2. Evan Borkum & Anitha Sivasankaran & Jane Fortson & Kristen Velyvis & Christopher Ksoll & Elena Moroz & Matt Sloan, "undated". "Evaluation of the Fruit Tree Productivity Project in Morocco: Design Report," Mathematica Policy Research Reports a34b68aa86c4467ba08f09fa0, Mathematica Policy Research.
    3. Maredia, Mywish K., 2009. "Improving the proof: Evolution of and emerging trends in impact assessment methods and approaches in agricultural development," IFPRI discussion papers 929, International Food Policy Research Institute (IFPRI).
    4. Kenneth Fortson & Joanne Lee & Madeline Young, "undated". "Impact Evaluation of the Irrigation Infrastructure Activity in Armenia," Mathematica Policy Research Reports f792daac2bee4b68845201fff, Mathematica Policy Research.
    5. Evan Borkum & Jane Fortson & Candace Miller, "undated". "Evaluation Design for the Transition to High-Value Agriculture Project in Moldova," Mathematica Policy Research Reports 1657b4c5d69e4de4a2d1386ff, Mathematica Policy Research.
    6. Domènech, Laia, 2015. "Is reliable water access the solution to undernutrition? A review of the potential of irrigation to solve nutrition and gender gaps in Africa South of the Sahara:," IFPRI discussion papers 1428, International Food Policy Research Institute (IFPRI).
    7. Burney, Jennifer A. & Naylor, Rosamond L., 2012. "Smallholder Irrigation as a Poverty Alleviation Tool in Sub-Saharan Africa," World Development, Elsevier, vol. 40(1), pages 110-123.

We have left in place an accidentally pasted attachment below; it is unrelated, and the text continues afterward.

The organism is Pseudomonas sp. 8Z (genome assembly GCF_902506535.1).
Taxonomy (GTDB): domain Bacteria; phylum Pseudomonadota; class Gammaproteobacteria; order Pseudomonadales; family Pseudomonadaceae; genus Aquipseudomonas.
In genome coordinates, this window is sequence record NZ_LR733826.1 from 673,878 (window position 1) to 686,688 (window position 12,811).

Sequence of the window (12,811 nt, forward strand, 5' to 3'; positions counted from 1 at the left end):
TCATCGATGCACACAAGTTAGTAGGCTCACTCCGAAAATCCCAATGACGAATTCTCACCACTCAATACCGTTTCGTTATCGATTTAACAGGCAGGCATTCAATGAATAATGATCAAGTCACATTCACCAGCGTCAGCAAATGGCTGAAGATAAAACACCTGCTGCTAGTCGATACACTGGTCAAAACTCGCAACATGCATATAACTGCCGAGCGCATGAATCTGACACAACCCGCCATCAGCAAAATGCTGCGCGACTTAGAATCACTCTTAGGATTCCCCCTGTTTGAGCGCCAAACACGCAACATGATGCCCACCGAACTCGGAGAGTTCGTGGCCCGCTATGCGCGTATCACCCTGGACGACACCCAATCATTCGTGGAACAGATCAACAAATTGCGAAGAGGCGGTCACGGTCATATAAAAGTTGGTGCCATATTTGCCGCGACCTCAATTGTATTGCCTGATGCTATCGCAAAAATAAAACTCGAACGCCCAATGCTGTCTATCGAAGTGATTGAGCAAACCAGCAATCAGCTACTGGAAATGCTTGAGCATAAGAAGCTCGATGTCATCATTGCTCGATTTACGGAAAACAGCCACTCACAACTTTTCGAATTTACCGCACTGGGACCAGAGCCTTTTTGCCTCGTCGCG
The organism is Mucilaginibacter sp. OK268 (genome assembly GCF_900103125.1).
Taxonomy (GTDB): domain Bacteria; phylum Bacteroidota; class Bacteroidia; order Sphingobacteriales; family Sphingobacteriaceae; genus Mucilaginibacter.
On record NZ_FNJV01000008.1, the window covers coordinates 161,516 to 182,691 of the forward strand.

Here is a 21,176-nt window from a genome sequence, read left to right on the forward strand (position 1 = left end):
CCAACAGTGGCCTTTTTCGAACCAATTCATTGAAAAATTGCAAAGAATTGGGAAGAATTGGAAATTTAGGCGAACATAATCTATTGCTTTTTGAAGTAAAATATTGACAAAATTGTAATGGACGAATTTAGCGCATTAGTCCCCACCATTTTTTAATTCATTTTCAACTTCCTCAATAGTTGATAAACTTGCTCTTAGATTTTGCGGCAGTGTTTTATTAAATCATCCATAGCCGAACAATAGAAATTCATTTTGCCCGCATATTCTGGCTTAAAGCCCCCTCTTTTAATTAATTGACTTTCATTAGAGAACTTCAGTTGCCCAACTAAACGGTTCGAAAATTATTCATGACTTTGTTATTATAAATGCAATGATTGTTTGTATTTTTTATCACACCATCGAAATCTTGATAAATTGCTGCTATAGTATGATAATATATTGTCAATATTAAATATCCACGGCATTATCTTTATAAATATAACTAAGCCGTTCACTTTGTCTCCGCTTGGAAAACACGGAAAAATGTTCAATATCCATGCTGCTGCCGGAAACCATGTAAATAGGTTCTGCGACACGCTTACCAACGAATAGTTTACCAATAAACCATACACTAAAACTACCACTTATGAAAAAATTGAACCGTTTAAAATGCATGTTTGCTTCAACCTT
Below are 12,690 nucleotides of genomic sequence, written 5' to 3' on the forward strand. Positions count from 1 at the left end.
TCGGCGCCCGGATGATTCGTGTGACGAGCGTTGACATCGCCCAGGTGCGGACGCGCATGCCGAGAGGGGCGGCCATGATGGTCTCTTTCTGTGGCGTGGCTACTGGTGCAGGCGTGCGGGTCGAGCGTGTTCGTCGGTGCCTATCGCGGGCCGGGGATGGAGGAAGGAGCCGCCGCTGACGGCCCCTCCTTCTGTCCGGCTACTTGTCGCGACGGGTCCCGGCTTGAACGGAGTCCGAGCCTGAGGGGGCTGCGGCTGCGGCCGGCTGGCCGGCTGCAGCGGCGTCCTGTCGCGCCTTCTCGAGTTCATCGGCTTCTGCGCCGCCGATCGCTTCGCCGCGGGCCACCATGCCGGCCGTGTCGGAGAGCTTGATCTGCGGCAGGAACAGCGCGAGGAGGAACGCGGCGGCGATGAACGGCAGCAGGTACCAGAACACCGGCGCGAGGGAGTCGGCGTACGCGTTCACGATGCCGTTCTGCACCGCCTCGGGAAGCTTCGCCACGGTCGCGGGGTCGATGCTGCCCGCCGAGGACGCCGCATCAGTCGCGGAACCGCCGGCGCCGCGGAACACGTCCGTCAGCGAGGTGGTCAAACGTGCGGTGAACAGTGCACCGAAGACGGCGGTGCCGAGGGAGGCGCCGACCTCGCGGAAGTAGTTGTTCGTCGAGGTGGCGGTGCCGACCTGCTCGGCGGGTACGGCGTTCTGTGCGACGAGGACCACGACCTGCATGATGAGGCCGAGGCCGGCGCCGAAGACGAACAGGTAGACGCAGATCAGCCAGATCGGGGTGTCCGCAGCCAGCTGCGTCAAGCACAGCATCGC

8. Andrew Dillon, 2011. "Do Differences in the Scale of Irrigation Projects Generate Different Impacts on Poverty and Production?," Journal of Agricultural Economics, Wiley Blackwell, vol. 62(2), pages 474-492, June.

    More about this item

    Keywords

    Irrigation; Informal insurance; Development strategy;

    NEP fields

    This paper has been announced in the following NEP Reports:

    Statistics

    Access and download statistics

    Corrections

    All material on this site has been provided by the respective publishers and authors. You can help correct errors and omissions. When requesting a correction, please mention this item's handle: RePEc:fpr:ifprid:782. See general information about how to correct material in RePEc.

    For technical questions regarding this item, or to correct its authors, title, abstract, bibliographic or download information, contact: (). General contact details of provider: http://edirc.repec.org/data/ifprius.html .

    If you have authored this item and are not yet registered with RePEc, we encourage you to do it here. This allows to link your profile to this item. It also allows you to accept potential citations to this item that we are uncertain about.

    If CitEc recognized a reference but did not link an item in RePEc to it, you can help with this form .

    If you know of missing items citing this one, you can help us creating those links by adding the relevant references in the same way as above, for each refering item. If you are a registered author of this item, you may also want to check the "citations" tab in your RePEc Author Service profile, as there may be some citations waiting for confirmation.

    Please note that corrections may take a couple of weeks to filter through the various RePEc services.

    IDEAS is a RePEc service hosted by the Research Division of the Federal Reserve Bank of St. Louis . RePEc uses bibliographic data supplied by the respective publishers.